Friday, November 27, 2009

Teaching Philosophy / Classroom Technology

Guest Blogger: Michele Petrovsky

I’d like to chat with you about the dovetailing of teaching philosophy and classroom technology.

I’ve designed and implemented software that administers and grades exams; draws exam questions from a single test bank, regardless of question type (e.g., true/false versus fill-in-the-blank), exam type (e.g., quiz versus midterm), or course; and uses randomization to help ensure that no two students receive exactly the same exam. Since I wanted to present the whole package, including graded exams, through the Web, I ended up with a rather extensive web site, of which the test generator makes up only about 20 per cent. The generator was built with MySQL 4.0.15 and PHP 4.0. It runs under SuSE Linux Professional 9.0 (kernel release 2.4.21-99-default), using Apache 2.0 as its Web server and HTML 1.1 as the basis for its forms. The server that supports the generator also provides a variety of administrative tools such as scheduled backups and rotation of log files, as well as a firewall that monitors HTTP, FTP, and TELNET (that is, Web, file upload/download and remote login, respectively) traffic.

That’s some fairly serious tech. I’m proud of it, but no more proud than I am of knowing how to drive a stick-shift car, and being able to hold said car on a hill with a skillful combination of clutch and gas pedals. In other words, I think it’s neat. What’s more, I firmly and deeply believe that it’s neat, that I enjoyed creating it as much as I did, and that it works as well as it has, because of the perspective that led me to the project in the first place.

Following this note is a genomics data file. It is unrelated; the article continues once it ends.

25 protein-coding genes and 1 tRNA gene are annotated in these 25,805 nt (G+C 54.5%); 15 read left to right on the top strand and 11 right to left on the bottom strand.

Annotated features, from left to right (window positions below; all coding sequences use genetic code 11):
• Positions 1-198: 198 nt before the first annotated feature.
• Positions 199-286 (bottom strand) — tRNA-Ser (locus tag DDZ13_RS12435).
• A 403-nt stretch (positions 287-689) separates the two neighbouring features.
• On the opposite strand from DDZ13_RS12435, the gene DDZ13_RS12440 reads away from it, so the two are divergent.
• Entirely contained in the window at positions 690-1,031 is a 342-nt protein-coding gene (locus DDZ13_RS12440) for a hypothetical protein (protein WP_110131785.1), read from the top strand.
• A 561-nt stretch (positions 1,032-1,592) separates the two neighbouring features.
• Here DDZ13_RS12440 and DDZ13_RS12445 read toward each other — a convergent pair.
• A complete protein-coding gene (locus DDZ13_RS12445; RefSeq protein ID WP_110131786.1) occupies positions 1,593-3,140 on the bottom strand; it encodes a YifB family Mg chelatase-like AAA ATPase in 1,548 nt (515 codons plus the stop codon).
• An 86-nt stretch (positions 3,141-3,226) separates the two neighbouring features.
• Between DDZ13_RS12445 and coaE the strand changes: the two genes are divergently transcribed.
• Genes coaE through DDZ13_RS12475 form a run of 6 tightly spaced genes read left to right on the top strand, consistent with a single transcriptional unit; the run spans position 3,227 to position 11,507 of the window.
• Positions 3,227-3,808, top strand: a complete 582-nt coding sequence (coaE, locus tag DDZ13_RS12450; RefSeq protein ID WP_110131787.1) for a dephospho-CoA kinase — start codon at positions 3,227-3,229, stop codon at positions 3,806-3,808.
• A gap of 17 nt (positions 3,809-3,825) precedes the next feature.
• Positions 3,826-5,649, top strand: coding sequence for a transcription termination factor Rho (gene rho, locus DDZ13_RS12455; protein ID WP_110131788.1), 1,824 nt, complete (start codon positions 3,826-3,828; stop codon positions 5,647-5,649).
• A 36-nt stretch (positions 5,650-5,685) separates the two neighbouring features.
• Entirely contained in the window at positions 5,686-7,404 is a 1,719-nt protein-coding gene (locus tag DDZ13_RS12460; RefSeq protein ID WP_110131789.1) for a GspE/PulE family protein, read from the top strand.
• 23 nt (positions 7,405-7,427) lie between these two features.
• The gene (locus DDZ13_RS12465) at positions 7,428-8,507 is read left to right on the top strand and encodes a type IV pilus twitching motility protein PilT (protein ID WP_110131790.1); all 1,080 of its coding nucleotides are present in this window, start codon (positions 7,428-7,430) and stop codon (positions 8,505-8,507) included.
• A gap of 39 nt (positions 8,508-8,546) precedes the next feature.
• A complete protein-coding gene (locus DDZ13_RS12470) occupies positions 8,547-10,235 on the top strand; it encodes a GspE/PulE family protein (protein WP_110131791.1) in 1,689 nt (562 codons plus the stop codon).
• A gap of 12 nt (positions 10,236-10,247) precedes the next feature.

I’m not trained as an academician. But, I’ve been reading and talking and learning since the age of three. My father was a teacher, who, when I was five, enlisted me as his assistant in grading his middle school students’ papers and exams. It simply never occurred to me until I was well into adulthood that learning was anything out of the ordinary, or anything one needed to work at. Rather, it, like the clutch/gas combo, was something ‘neat’ that was available to anyone.

When I began teaching, it was in a community college. Most of my students were out of work or had never worked, and were attempting not only to
gain a certificate or degree but, also, to embark on a new life. To stand in front of a room full of such folks is a humbling experience. It taught me in no uncertain terms the truth of the saying, “A master is someone who started before you.” For both these reasons, I saw little role then, and see no larger one now, for an ivory-tower approach to education, even when the ivory tower is built in part of silicon and copper.

I hope none of this seems disrespectful of the sincere and strenuous efforts so many of you have made to become and remain effective educators. Those who love teaching and learning have my utmost respect. But, in this as in everything, I feel strongly that individuality and individual means and styles of expression, including the choice of classroom technologies, must be honored. The marvelous tech we have available can make our teaching more effective. But it can never substitute for excitement about the process of learning.

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